Cape to Cairo: Exploring the Tripartite FTA Agenda
On 22 October 2008 in Kampala, Uganda, the Heads of State and Government of the Member States of the Common Market for Eastern and Southern Africa (COMESA), the East African Community (EAC), and the Southern African Development Community (SADC) agreed to establish a grand Free Trade Area, which is now referred to as the Tripartite FTA (T-FTA). This is supposed to encompass all 26 Member States of the three Regional Economic Communities (RECs). Apart from the economic imperative arising from such an enlarged regional market, the T-FTA initiative has received wide support as it was expected to address the problem of conflicting trade regimes due to overlapping memberships of most members in the three RECs.
The Trade Law Centre (tralac) has been following this development with keen interest through the publication of three books focusing on the T-FTA process.
The first book presented an economic impact assessment of the T-FTA, with particular focus on agriculture and agri-business development. The second book, published in 2011, delved more deeply into a range of issues relevant to making the T-FTA work, drawing from Africa’s experience of grand schemes, weak legal and institutional foundations for a rules-based dispensation of regional integration, and an implementation record that demonstrates very little serious commitment. The third book, published in 2012 and influenced by an explicit decision by Member States to include the infrastructure and industrial development pillars, aimed at encouraging an enquiry and new thinking about the African paradigm of regional integration, specifically about the nature, design and architecture of a T-FTA to address the region’s fundamental development challenge, i.e., the inadequate capacity to produce goods and services competitively.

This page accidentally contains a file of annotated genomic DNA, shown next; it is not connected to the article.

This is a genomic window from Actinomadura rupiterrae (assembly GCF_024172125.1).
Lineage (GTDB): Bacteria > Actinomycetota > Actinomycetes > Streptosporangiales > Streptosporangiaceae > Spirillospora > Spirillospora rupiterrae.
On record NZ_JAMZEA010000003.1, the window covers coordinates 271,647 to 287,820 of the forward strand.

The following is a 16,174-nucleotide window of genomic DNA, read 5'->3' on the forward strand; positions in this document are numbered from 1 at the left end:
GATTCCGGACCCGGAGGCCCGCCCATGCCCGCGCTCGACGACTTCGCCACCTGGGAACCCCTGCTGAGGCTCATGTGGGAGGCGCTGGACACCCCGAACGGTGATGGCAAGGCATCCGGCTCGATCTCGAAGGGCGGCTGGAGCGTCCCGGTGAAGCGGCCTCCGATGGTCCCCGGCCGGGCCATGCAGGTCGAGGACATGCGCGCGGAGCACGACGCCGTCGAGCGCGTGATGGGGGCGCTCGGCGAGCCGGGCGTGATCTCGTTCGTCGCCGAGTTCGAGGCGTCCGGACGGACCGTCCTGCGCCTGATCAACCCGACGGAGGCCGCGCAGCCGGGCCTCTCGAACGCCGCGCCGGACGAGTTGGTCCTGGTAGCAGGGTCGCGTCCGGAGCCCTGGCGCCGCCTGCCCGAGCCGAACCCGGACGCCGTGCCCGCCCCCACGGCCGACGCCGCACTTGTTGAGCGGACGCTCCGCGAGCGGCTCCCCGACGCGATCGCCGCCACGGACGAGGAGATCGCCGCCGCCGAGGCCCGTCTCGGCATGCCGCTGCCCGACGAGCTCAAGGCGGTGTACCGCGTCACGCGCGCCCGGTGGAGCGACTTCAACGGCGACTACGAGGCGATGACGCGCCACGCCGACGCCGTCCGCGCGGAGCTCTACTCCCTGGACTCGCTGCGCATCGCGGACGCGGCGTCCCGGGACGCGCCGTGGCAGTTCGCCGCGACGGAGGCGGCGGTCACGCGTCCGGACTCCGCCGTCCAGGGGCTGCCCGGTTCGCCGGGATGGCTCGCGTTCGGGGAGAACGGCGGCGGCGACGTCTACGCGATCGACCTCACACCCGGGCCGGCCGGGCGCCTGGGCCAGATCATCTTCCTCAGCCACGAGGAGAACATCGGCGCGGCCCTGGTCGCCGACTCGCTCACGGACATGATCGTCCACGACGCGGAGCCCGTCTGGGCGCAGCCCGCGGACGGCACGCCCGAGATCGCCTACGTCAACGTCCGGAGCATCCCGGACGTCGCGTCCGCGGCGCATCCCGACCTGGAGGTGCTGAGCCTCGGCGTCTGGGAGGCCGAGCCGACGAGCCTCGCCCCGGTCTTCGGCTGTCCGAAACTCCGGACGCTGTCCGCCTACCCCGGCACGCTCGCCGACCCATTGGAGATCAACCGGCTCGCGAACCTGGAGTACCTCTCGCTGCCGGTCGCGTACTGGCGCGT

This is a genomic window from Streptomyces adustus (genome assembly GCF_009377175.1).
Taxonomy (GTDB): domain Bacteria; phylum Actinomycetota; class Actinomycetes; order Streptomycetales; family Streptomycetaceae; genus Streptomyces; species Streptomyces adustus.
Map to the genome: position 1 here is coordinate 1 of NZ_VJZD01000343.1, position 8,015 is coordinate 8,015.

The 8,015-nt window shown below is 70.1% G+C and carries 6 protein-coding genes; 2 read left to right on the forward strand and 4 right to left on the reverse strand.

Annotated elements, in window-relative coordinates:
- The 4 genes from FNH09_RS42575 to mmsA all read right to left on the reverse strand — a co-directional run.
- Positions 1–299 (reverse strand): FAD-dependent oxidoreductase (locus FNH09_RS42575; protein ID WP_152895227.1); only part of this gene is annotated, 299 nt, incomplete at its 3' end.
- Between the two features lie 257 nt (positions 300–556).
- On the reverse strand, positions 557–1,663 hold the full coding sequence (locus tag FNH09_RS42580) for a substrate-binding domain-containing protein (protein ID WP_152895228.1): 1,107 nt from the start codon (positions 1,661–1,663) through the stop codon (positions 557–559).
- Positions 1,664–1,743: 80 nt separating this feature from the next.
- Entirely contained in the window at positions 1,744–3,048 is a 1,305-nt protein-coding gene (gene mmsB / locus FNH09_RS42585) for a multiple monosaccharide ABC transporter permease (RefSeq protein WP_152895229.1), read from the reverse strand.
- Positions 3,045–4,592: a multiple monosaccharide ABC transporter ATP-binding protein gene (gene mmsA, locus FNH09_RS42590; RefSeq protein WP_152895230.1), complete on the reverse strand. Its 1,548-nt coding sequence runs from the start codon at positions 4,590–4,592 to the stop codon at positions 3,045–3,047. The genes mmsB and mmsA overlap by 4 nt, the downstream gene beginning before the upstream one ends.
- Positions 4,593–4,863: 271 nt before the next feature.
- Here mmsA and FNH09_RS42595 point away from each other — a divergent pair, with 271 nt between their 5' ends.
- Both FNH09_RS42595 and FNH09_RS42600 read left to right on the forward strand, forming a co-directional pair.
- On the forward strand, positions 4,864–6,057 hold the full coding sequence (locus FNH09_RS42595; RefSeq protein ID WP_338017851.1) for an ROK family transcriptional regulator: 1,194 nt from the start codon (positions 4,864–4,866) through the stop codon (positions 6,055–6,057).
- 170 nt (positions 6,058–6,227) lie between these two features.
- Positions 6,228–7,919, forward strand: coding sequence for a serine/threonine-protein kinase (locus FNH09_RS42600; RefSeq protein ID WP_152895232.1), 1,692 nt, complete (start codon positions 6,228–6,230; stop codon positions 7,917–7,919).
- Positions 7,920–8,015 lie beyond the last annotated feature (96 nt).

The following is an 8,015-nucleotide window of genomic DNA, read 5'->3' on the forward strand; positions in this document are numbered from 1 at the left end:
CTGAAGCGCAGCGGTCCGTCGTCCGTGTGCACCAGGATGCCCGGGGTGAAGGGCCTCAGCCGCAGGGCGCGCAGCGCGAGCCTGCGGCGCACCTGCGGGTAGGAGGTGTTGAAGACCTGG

This fourth book presents a collection of papers that explore a range of issues that are shaping important debates about the T-FTA in particular and the African regional integration agenda more generally. During the past five years there has been a sea change from the vision of the T-FTA as a grand FTA integrating the 26 Member States of COMESA, EAC and SADC, to a much less ambitious plan for only those Member States that are not parties to FTAs to engage in negotiations. This book includes an analysis of the implications of the ‘clarification’ of the T-FTA Negotiating Principles. It is now clear that the T-FTA will not address the problem of overlapping membership. What would happen if a smaller group of ‘willing participants’ decided to integrate at a faster pace? Two country case studies (Malawi and Rwanda) are also included; they provide insight into the important questions that Member States are engaging to assess what’s in the T-FTA for them.
Two chapters focus on industrial development issues. The industrial development pillar of the T-FTA requires innovative approaches to addressing the region’s competitiveness challenges. What are the options to support regional industrial development? Energy sector development and climate change issues, both integral to the development of the region’s integration plan, are also addressed in the book.
T-FTA developments are important not only for the eastern and southern African region; they also provide a reality check on the feasibility of establishing a Continental Free Trade Area by (indicative date) 2017.
© 2013 Trade Law Centre and the Swedish Embassy, Nairobi.
Publication of this book was made possible by the support of the Trade Law Centre (tralac) and the Swedish Embassy, Nairobi. The views expressed by the authors are not necessarily the view of any of these institutions.
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